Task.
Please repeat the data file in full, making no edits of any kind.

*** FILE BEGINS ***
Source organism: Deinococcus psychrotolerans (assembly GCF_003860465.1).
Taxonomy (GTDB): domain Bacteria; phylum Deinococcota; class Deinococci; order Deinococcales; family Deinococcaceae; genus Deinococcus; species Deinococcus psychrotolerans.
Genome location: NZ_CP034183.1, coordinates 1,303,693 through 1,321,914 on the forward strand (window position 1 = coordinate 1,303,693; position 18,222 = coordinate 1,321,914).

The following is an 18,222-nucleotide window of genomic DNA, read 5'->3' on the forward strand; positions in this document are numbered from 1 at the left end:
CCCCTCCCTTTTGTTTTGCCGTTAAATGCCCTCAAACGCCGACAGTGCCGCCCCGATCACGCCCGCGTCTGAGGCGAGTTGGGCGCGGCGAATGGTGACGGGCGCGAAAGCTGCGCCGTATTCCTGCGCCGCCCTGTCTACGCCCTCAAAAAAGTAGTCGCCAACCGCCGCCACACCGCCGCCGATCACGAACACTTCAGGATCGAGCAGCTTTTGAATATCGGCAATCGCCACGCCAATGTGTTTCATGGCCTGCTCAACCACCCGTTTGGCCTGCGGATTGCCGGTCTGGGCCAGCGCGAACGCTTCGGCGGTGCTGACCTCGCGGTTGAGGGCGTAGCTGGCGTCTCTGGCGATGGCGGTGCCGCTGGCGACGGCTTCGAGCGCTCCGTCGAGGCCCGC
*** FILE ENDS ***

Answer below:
Source organism: Deinococcus psychrotolerans (assembly GCF_003860465.1).
Taxonomy (GTDB): domain Bacteria; phylum Deinococcota; class Deinococci; order Deinococcales; family Deinococcaceae; genus Deinococcus; species Deinococcus psychrotolerans.
Genome location: NZ_CP034183.1, coordinates 1,303,693 through 1,321,914 on the forward strand (window position 1 = coordinate 1,303,693; position 18,222 = coordinate 1,321,914).

The following is an 18,222-nucleotide window of genomic DNA, read 5'->3' on the forward strand; positions in this document are numbered from 1 at the left end:
CCCCTCCCTTTTGTTTTGCCGTTAAATGCCCTCAAACGCCGACAGTGCCGCCCCGATCACGCCCGCGTCTGAGGCGAGTTGGGCGCGGCGAATGGTGACGGGCGCGAAAGCTGCGCCGTATTCCTGCGCCGCCCTGTCTACGCCCTCAAAAAAGTAGTCGCCAACCGCCGCCACACCGCCGCCGATCACGAACACTTCAGGATCGAGCAGCTTTTGAATATCGGCAATCGCCACGCCAATGTGTTTCATGGCCTGCTCAACCACCCGTTTGGCCTGCGGATTGCCGGTCTGGGCCAGCGCGAACGCTTCGGCGGTGCTGACCTCGCGGTTGAGGGCGTAGCTGGCGTCTCTGGCGATGGCGGTGCCGCTGGCGACGGCTTCGAGCGCTCCGTCGAGGCCCGC